GOP gubernatorial candidates talk pensions, taxing at N. Ky. Lincoln Day Dinner
03/02/2015 08:51 AM
HEBRON — All four Republican gubernatorial candidates were in Northern Kentucky on Saturday night at the 4th Congressional District GOP Lincoln Reagan Dinner to try to convince voters why they are the best choice to be their party’s nominee for governor.
Former U.S. Senate candidate Matt Bevin, Agriculture Commissioner James Comer, Former Louisville Metro Council member Hal Heiner and former Kentucky Supreme Court Justice Will T. Scott all talked about how Kentucky’s pension liability and business climate pose a major threat to Kentucky’s future prosperity.
Whoever emerges from the May 19 primary will take on presumptive Democratic nominee Jack Conway.
Bevin, whose running mate is Jenean Hampton of Bowling Green, told GOP members that Republicans are poised to win the November election, no matter who the GOP candidate is.
“It used to be, just 10 or 15 years ago, it was the Democrats who fought for the nomination and some poor chump on the Republican side got put up to be chewed up in the general election,” Bevin said. “Well this year, I can tell you right now, there’s one sacrificial lamb for November and his name is Jack Conway.”
Bevin told the Tea Party friendly crowd that his business background puts him in a better position to tackle the state’s pension woes as well as trying to improve the business climate to bring more jobs to the commonwealth.
Bevin is aware that some Republicans have concerns that he was the last one to enter the race.
“I heard from a lot of people, (saying) you’ve waited too long, you got in too late,” Bevin said. “My question to you, my challenge to you is to think about the logic behind that. How American is that to assume that the first person to the dance is the first person that we need to line up behind?”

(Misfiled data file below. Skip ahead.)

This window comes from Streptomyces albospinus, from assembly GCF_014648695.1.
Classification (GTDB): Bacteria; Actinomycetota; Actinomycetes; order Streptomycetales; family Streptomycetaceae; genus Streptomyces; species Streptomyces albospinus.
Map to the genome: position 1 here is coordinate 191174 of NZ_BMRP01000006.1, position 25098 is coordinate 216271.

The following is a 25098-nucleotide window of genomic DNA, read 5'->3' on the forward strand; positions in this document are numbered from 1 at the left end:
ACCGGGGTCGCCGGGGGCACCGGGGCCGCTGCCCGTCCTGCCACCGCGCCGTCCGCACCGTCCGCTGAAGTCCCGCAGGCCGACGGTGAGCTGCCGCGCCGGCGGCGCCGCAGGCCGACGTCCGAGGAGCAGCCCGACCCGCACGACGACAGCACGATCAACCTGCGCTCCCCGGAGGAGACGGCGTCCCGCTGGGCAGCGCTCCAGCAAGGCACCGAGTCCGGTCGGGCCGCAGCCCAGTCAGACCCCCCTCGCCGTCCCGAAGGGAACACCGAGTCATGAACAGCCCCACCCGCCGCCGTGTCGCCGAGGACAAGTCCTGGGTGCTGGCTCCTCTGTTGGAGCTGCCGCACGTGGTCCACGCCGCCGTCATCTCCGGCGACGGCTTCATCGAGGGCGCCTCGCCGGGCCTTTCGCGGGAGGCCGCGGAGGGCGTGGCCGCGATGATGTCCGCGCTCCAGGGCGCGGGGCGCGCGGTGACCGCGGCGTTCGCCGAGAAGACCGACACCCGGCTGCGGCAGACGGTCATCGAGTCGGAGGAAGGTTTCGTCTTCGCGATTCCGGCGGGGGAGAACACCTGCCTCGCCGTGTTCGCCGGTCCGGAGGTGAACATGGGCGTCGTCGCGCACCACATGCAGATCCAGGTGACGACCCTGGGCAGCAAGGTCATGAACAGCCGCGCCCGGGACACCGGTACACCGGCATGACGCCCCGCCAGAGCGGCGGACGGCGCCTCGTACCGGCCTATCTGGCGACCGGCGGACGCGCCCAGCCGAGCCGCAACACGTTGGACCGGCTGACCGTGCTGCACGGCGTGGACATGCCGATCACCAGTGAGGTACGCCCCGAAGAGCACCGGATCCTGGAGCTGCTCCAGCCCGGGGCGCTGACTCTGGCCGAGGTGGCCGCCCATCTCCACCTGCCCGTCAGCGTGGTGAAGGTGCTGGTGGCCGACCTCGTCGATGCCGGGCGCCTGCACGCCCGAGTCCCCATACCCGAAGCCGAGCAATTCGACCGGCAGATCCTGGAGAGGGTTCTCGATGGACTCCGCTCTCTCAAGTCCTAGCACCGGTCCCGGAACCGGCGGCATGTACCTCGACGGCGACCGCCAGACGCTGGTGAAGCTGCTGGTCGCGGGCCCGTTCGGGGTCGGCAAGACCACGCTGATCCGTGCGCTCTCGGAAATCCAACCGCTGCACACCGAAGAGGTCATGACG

Comer, who had the most vocal supporters in the audience, touted his work as agriculture commissioner pointing to when he called for the audit to unfold the wrongdoings of previous commissioner Richie Farmer. And Comer touted transparency in the department — something he said he would bring to the executive branch.
Comer also said that he and his Northern Kentucky running mate, Sen. Chris McDaniel, R-Taylor Mill, would work to change the business climate to attract more good paying jobs and invest money in parts of the state which have a growing economy, like the three Northern Kentucky counties of Boone, Campbell and Kenton.
“These counties have a lot of infrastructure challenges and you’re paying a lot of tax dollars to Frankfort,” Comer told the crowd. “But instead of investing our tax dollars like we invest our business income, the politicians that control Frankfort are investing those tax dollars, like the governor, where it’s politically advantageous. Senator McDaniel and I are going to change that.”
Heiner, who is running with former Lexington city councilwoman K.C. Crosbie, talked about the importance of tackling the states pension woes and how the commonwealth is currently losing jobs to surrounding states which have better business climates.
“From having the opportunity to work with hundreds of companies, they love Kentucky but they can’t stand Frankfort,” Heiner said. “They can’t stand our tax platform, high taxes, our weird taxes, our inventory taxes, high personal income taxes, and our regulatory platform that’s so outdated its moss covered.”
Scott, who stepped down from the bench in December to run for governor, addressed what he and his running mate, Menifee County Sheriff Rodney Coffey would
do to address the growing heroin problem in Northern Kentucky.
“We are going to establish two high intensity drug task forces with the state of Ohio and Kentucky,” Scott said. “These are going to be high intensity, interdictive task forces working with your sheriff’s on the Kentucky side and the sheriff’s on the other side.
“We get the intelligence on the south flow from them and we’re going down to Louisville. We’re going to stop people from dying on heroin.”
The four candidates in the 2015 GOP gubernatorial primary will take part in a one-hour televised debate on cn|2.
The debate will take place in cn|2 Pure Politics’ Louisville studio at 8:00 p.m. Eastern Tuesday, April 21 and will be broadcast to the more than 600,000 Time Warner Cable subscribers across Kentucky.
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